Web Services Interoperability Organization (WS-I) WS-I is a consortium made up of industry leaders that have banded together to improve the interoperability and thereby the adoption of Web services. The WS-I is focused on the big picture of Web services, and to that end it deals with defining and testing a subset of existing specifications that will guarantee interoperability among the disparate Web service platforms. The WS-I is also developing sample applications and testing tools to enable developers to develop more interoperable Web services.
Although everyone seems excited about creating and deploying Web services, as mentioned earlier, interoperability is one of the major driving forces behind these technologies. However, going forward interoperability can be maintained only with a broad adoption of meaningful Web service specifications. For example, even though a number of XML-based protocols existed initially for making remote procedure calls to services, only since the broad adoption of SOAP have many commercial and interoperable Web service deployments been undertaken.
SOAP by itself is not a detailed enough specification to describe many of the business and technical requirements needed by commercially viable Web services, such as secure messaging and trust as well as complex message addressing and transactions. Fortunately, SOAP is extensible such that developers can implement these characteristics; but when this extensibility is leveraged in a proprietary manner, interoperability will suffer. So instead, the industry has wisely turned to extending SOAP using openly published specifications. However, in the race to implement Web services, competing specifications are being proposed independently by many industry leaders and being handled by the various standards bodies. This kind of activity is to be expected in an emerging field, and this number will decrease to a manageable number as certain well- drafted and efficacious specifications receive the backing of a majority of players, as happened with SOAP.
To continue the evolution of Web service standards in a consistent and systematic fashion and to promote a more systematic development of XML Web service specifications, industry leaders, including IBM, Microsoft, BEA Systems, Tibco, SAP, and others, are taking a more modular approach to the development of future specifications. The four main goals of these emerging Web service standards are as follows :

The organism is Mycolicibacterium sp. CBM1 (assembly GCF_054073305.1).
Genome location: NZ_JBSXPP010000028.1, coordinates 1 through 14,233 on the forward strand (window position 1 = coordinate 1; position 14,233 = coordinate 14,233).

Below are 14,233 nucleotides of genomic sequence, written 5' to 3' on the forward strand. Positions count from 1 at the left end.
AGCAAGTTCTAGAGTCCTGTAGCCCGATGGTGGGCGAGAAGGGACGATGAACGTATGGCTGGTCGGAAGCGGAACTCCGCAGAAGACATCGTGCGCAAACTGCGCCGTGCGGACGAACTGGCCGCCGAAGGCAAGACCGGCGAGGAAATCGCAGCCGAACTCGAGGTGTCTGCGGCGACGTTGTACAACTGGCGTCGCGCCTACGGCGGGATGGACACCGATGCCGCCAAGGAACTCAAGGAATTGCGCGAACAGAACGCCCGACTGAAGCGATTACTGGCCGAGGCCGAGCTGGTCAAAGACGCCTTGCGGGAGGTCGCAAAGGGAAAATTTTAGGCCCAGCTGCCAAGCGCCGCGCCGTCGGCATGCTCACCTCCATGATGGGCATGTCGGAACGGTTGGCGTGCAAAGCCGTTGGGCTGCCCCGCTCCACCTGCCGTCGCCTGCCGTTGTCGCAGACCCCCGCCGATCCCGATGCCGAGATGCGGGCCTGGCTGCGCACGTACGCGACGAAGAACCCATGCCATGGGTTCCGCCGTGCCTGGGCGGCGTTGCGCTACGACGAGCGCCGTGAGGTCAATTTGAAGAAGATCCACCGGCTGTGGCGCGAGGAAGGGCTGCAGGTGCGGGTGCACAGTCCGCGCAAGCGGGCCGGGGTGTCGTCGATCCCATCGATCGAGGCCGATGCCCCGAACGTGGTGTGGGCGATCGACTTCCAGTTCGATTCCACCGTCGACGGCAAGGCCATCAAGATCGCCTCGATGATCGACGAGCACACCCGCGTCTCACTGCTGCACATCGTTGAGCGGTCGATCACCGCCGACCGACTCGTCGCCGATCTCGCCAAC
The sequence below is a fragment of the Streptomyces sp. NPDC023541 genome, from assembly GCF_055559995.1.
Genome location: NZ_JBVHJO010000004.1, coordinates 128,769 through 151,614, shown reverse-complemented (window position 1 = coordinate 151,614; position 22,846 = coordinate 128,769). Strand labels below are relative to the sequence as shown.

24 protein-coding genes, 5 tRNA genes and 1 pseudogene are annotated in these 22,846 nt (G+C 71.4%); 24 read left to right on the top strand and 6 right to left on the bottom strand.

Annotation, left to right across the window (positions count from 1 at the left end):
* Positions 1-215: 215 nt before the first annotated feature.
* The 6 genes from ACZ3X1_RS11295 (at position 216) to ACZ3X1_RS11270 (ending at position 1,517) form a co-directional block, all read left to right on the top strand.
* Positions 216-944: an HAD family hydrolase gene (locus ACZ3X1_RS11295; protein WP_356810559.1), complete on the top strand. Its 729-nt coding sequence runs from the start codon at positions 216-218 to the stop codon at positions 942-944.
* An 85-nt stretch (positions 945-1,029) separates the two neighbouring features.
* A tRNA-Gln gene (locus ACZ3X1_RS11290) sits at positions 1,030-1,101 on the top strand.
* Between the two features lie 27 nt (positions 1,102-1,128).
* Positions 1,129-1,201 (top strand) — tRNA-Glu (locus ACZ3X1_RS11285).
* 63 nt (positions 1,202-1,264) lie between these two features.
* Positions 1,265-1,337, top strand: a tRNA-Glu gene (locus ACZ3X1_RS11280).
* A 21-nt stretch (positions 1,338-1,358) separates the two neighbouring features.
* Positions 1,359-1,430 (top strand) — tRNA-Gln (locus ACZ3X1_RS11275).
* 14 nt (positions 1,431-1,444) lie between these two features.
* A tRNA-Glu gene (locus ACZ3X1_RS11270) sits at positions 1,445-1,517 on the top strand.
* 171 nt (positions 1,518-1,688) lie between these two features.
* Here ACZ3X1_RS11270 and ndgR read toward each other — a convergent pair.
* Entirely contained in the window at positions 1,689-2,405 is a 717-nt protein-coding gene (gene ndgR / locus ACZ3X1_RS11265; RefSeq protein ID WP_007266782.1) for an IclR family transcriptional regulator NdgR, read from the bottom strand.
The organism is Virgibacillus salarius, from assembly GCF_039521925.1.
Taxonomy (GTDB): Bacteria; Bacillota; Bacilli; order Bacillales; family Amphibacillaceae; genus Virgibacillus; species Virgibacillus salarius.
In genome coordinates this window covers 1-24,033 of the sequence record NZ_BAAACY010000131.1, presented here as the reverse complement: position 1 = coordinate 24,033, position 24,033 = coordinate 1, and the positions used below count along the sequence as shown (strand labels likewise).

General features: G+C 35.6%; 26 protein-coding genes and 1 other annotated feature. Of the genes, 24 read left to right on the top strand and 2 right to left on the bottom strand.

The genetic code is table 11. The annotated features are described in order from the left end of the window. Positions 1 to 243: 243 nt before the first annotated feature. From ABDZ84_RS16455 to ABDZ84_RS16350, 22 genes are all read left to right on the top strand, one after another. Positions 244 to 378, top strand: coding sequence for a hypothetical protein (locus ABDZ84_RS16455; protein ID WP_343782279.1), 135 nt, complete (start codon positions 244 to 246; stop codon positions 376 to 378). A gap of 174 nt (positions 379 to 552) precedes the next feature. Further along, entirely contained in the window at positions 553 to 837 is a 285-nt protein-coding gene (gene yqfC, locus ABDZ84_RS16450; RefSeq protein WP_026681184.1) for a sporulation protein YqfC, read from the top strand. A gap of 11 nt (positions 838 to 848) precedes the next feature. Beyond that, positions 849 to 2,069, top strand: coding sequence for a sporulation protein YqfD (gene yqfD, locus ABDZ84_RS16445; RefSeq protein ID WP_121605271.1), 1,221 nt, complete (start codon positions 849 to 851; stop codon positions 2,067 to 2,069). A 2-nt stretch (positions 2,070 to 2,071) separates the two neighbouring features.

Built on widely accepted standards Advanced Web services specifications must be built on existing, ubiquitous standards such as SOAP, WSDL, XML, and XSD.
Modular Adopting a set of specifications in which each standard has a limited scope allows for faster adoption and simpler implementation. Also, as new needs arise, new modular elements can be added to the mix. With such an approach, Web services can be developed more efficiently through the implementation of only those functionalities that they need to get the job done.
General-purpose These specifications should be applicable in and useful for a wide array of service sectors.
Federated With service interoperability as the key goal, these specifications must allow Web services that operate cross-platform and cross-domain, without a centralized administration or support structure.
For example, if a Web service needs to communicate in a secure manner but does not require additional message-routing functionalities, the service need only implement the security functionalities that it requires without being burdened by the rest. This modularity also reduced the overall complexity of specifications, which makes them easier to read and more readily understandable than the wide-reaching specifications of the past.
In this coming world of Web service standards, XML Web service standards will be architected using more detailed and descriptive Web services standards with smaller scope that build upon foundational Web service standards that are in place today. Figure 1-1 shows how this architecture will unfold.